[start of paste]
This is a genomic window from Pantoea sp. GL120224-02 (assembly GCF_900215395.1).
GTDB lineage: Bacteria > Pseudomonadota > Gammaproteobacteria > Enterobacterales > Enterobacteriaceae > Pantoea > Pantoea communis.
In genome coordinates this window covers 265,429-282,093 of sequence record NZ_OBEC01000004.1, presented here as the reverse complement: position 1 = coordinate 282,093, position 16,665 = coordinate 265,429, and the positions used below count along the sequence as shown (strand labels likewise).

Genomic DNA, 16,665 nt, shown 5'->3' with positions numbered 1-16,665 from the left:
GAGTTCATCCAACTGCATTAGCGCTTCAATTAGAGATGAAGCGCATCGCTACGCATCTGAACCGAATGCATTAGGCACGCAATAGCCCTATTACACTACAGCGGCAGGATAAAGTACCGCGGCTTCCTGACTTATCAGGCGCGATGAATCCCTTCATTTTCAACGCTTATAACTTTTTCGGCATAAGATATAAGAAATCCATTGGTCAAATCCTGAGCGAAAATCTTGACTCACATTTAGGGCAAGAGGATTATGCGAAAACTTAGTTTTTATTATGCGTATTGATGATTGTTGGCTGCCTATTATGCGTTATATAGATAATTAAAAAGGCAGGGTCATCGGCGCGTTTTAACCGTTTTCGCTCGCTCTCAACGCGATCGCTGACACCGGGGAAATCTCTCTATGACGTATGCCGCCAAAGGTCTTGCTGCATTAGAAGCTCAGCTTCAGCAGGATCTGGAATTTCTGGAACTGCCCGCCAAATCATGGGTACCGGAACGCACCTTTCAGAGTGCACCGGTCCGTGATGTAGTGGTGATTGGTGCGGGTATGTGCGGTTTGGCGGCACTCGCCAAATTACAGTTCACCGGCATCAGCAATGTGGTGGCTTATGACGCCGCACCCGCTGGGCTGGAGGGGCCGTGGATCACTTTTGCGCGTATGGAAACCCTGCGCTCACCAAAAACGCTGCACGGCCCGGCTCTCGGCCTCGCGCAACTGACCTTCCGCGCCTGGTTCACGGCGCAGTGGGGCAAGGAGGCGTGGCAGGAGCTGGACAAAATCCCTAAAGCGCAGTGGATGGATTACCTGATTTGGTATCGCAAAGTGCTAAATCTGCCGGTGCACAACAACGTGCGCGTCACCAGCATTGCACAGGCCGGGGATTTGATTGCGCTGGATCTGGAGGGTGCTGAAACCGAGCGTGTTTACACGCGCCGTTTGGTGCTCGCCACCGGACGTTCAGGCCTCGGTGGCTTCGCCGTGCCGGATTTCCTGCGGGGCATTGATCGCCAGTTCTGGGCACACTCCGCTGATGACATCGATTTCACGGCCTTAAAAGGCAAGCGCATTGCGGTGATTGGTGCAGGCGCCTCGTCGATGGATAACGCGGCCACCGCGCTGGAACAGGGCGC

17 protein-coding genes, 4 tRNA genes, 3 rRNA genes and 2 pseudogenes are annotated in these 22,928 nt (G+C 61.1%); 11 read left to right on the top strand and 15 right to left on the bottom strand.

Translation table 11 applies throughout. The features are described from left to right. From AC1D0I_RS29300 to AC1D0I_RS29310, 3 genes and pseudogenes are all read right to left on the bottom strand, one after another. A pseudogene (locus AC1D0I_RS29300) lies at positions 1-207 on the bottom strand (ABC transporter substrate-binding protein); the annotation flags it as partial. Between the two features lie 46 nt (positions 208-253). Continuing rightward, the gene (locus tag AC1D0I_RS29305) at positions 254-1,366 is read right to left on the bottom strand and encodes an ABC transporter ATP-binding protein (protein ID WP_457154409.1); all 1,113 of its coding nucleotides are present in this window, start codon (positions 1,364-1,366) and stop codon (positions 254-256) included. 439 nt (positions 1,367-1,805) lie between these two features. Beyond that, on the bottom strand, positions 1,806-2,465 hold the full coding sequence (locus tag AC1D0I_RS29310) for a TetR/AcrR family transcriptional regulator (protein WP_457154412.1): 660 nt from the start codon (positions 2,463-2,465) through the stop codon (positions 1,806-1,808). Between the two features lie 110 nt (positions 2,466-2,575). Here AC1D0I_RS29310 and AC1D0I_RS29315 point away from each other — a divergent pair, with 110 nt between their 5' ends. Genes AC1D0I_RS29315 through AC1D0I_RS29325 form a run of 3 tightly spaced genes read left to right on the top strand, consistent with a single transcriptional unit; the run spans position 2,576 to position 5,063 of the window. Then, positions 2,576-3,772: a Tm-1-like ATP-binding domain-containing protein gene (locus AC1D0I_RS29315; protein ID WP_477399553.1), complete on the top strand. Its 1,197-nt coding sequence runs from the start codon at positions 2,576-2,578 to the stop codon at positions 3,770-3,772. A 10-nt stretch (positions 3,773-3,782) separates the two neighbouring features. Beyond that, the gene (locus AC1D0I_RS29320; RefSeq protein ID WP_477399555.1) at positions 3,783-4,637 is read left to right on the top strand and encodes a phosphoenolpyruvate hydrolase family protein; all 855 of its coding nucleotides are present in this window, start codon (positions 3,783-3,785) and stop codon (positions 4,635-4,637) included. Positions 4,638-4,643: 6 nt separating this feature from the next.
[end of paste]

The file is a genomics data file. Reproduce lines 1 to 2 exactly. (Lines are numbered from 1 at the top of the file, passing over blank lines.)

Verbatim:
This is a genomic window from Pantoea sp. GL120224-02 (assembly GCF_900215395.1).
GTDB lineage: Bacteria > Pseudomonadota > Gammaproteobacteria > Enterobacterales > Enterobacteriaceae > Pantoea > Pantoea communis.